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Reviews 167 Gilmont's conclusion perceptively re-assesses the opening questions, stressing (and elaborating on the point) that mixed reading practices remained throughout the 'deeply oral world' of the sixteenth century. It discusses without oversimplification the uses and places ofboth the vernacular and Latin, and draws together the variety of book-production conditions that contributors have set out previously, the better to comment on the crucial roles ofpolitics, church authority, individual publishers, and other patrons. Gilmont's following multi-faceted assessment of the impact of the reformist debate on printing is equally useful to scholars in these fields. Janet Hadley Williams Department ofEnglish and Theatre Studies The Australian National University Giusti, Eugenio, Dall'amore cortese alia comprensione: il viaggio ideologico di Giovanni Boccaccio dalla 'Caccia di Diana' al 'Decameron', Milan, Edizioni Universitarie di Lettere Economia Diritto, 1999; paper, pp. 188; R R P L28,000; ISBN 8879161172. Eugenio Giusti proposes a thesis to explain the relationship between Boccacc various works in Italian. H e argues that Boccaccio undergoes a development, or an ideological journey, in his attitude towards love, which is reflected in the works. In each case, Boccaccio has a direct message about the nature of love, which he transmits directly in his introductions and conclusions, and also by the examples of characters and narrative. In the early works, including the Caccia di Diana, the Filostrato, and the Filocolo, up to the Ninfale Fiesolano, Boccaccio adheres to the old-fashioned model of courtly love. The author of the work is closely related to the lover in the story told therein, and laments the power of the 'bella donna' w h o causes him to suffer. At the same time, the beloved w o m a n is the inspiration for the work. The author, as lover, is duty-bound to sing her praise, and obliged by his plight to offer her prayers and entreaties. With the Elegia di Madonna Fiammetta, Boccaccio begins to question his original model. A s previously, love is depicted as a tyrannical force, impossible to resist. Fiammetta wallows in her state, and makes reference to the examples in classical literature. She does nothing practical to relieve her suffering. 168 Reviews In contrast, her nurse argues that if Fiammetta loves Panfilo and suffers as a result, it is her own doing, not his. Giusti also points to the emerging theme of compassion , and the function of the work as giving useful consolation to the reader. While Fiammetta plays the victim, the male protagonist ofthe Corbaccio seeks to break out of his traditional medieval stasis and obtain revenge. On the face of it, the Corbaccio still conforms to another medieval literary-cultural model, that of the misogynist text. Giusti, however, argues that Boccaccio is indulging in irony, and is in fact attacking the content and methods of traditional misogyny. H e points, for example, to inconsistencies in the arguments of the characters, and says they are clearly intentional, and meant to be noticed. Finally comes the Decameron, which Giusti regards as the completion of an ideological revolution. The sense of the term 'Galeotto' in the title is that the work offers comfort, not that it leads to lust. Characters come to a realisation or understanding of their own situation and limitations, as does Filostrato in the 'cornice', and these examples will be instructive to the lovelorn women who make up the work's readership. In the course of his writing Boccaccio has moved from passion to compassion, and from the individual fo the social. As context, Giusti adds that compassion and social concern were lacking in most reactions to the plague, and Boccaccio is arguing for their adoption. Giusti's account contains no new material, the novelty lying rather in the interpretation, which is, however, strained. While Giusti provides ample discussion of themes such as widowhood and dreams, he explicitly avoids explanation of the two poles of his thesis, courtly love and comprehension, and the reader is advised to look elsewhere. Analysis is based on treating characters as real people, as when Giusti speculates on the cause of one of Lauretta's decisions, and wonders if it might not be due to factors unstated in the text...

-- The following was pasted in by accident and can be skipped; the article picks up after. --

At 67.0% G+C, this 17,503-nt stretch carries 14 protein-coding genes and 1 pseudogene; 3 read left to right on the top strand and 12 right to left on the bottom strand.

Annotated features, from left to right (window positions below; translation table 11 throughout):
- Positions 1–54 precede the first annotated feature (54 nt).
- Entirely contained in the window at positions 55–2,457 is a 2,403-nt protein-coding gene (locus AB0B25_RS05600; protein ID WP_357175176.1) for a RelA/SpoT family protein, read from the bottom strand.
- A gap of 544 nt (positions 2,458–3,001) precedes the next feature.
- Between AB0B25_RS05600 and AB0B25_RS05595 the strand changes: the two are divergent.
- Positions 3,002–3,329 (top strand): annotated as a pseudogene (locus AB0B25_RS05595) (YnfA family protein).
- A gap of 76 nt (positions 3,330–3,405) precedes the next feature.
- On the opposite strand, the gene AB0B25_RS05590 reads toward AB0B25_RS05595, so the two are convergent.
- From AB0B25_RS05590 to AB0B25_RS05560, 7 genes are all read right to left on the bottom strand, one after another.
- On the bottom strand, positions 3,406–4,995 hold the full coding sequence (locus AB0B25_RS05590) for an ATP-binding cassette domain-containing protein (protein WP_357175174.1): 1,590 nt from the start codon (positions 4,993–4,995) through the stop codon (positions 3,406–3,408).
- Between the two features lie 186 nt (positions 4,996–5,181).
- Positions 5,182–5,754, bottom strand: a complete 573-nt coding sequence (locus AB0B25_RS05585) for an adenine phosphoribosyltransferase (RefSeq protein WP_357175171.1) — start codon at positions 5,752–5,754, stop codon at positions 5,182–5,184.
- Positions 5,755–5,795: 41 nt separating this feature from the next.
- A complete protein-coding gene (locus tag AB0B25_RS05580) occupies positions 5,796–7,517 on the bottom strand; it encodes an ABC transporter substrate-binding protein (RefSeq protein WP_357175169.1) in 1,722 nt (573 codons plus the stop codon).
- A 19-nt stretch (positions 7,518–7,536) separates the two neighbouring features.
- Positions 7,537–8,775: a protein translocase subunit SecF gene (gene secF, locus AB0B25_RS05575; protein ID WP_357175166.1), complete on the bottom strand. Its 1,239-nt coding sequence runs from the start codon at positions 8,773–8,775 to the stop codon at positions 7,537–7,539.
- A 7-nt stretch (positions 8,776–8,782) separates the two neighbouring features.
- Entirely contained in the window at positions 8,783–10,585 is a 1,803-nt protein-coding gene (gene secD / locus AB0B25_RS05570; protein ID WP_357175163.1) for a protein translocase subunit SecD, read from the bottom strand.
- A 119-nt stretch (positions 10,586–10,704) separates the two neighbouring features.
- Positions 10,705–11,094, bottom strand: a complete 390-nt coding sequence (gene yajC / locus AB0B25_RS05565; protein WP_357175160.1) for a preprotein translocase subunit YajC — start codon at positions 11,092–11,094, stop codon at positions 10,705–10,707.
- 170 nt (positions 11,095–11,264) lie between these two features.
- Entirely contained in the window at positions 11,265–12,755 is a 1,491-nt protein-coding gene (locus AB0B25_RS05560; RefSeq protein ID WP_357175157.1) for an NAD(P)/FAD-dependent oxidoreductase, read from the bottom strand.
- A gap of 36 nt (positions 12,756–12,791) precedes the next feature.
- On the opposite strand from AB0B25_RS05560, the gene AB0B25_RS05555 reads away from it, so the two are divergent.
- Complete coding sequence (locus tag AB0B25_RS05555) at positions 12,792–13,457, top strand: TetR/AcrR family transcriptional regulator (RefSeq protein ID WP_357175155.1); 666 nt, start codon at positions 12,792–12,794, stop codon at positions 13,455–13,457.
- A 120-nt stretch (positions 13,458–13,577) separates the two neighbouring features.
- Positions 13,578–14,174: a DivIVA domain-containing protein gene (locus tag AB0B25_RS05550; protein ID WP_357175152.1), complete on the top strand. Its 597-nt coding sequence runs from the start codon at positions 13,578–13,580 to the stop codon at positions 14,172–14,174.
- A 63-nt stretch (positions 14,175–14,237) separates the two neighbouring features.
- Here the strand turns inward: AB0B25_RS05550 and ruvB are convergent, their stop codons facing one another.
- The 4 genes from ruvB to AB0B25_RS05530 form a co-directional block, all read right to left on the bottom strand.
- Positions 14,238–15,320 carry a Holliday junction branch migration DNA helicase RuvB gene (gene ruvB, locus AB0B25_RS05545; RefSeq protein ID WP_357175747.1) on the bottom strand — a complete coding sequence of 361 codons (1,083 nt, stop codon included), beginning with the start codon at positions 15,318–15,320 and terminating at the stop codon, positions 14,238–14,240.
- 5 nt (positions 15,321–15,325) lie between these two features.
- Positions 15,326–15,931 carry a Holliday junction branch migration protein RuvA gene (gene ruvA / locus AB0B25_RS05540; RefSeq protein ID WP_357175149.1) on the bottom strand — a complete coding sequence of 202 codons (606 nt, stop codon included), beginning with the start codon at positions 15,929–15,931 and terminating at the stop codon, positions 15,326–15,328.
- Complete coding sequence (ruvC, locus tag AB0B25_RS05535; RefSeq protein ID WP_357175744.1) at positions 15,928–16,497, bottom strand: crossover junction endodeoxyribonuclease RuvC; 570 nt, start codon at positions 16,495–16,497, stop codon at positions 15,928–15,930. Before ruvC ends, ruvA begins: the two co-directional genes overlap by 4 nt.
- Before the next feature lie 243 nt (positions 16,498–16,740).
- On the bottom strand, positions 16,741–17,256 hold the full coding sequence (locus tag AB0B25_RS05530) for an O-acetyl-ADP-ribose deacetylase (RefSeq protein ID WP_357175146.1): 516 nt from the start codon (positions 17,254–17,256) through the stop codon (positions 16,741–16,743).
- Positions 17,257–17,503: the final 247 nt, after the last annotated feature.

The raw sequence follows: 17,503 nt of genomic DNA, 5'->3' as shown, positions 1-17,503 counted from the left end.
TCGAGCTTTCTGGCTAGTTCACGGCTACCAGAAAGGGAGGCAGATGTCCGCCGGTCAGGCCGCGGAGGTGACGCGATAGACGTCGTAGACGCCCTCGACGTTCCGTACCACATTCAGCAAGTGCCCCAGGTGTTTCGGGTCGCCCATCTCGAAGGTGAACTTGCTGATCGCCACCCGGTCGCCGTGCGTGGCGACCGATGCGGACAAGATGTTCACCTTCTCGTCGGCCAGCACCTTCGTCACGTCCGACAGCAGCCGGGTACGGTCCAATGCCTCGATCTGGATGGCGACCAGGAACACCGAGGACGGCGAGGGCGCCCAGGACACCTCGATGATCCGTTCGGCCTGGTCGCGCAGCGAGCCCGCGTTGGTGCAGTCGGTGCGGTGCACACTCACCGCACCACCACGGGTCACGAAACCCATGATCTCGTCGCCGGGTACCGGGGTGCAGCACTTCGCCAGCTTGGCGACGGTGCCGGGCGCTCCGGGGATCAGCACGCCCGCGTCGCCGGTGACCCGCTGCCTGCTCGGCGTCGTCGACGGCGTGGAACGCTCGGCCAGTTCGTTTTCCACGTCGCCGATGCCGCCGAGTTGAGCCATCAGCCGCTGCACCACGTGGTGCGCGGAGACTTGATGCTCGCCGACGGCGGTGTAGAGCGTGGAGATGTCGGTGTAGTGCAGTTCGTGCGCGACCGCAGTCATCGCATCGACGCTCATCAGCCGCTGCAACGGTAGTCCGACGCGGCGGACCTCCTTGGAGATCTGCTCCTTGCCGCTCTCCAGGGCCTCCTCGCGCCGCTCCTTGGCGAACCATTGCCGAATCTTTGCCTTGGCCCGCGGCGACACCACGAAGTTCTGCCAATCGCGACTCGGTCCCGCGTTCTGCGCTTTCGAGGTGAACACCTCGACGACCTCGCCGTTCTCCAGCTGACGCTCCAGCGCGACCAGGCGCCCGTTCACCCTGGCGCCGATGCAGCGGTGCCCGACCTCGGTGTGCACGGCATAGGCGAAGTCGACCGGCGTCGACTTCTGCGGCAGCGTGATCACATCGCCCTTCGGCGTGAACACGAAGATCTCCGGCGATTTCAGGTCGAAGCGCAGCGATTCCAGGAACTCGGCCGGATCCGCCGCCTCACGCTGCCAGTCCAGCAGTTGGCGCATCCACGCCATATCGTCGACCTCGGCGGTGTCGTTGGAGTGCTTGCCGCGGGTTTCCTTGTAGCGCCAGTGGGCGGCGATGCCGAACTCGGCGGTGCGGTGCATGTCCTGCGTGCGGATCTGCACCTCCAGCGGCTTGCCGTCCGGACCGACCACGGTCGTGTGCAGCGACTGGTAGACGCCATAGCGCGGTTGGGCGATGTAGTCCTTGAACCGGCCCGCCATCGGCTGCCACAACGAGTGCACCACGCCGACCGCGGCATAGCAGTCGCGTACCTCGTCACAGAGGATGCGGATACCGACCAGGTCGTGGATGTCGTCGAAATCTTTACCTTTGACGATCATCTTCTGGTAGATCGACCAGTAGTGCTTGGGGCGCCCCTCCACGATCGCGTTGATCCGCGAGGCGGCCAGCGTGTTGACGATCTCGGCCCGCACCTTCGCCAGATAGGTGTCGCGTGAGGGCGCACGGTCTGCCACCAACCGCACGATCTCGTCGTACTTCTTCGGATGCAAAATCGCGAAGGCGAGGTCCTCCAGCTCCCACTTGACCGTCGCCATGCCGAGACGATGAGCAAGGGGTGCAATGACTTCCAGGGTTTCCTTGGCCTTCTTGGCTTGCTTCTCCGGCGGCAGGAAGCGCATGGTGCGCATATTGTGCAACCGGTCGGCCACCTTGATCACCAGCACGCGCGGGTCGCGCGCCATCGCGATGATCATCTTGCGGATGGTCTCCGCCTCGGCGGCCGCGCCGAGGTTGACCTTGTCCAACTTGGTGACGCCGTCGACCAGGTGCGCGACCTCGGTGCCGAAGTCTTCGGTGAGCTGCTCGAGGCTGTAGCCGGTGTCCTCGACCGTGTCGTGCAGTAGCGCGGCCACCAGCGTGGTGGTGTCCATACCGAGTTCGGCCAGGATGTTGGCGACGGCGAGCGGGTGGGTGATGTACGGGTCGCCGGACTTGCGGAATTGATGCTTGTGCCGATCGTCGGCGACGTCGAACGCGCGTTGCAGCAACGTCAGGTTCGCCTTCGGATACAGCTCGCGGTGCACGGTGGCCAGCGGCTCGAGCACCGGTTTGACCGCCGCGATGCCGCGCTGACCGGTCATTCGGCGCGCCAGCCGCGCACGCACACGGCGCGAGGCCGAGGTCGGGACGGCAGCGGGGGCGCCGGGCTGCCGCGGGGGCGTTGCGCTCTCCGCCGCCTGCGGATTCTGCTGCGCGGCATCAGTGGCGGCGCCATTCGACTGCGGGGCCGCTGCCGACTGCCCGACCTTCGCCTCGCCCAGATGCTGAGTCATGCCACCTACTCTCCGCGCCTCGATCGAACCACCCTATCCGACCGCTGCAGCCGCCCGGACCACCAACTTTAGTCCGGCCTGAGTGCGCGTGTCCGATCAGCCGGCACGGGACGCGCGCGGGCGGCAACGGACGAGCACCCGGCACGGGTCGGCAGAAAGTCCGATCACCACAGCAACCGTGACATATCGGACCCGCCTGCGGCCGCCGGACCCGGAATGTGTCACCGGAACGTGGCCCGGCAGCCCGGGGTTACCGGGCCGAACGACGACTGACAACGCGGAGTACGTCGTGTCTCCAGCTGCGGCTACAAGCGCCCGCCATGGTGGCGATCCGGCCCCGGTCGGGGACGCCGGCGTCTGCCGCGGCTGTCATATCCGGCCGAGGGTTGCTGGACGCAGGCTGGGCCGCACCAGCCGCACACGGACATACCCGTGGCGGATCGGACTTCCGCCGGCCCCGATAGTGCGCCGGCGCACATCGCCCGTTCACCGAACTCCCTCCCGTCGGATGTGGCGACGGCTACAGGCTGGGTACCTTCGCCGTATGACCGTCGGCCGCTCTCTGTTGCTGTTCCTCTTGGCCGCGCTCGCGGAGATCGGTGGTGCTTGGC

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pp. 167-169
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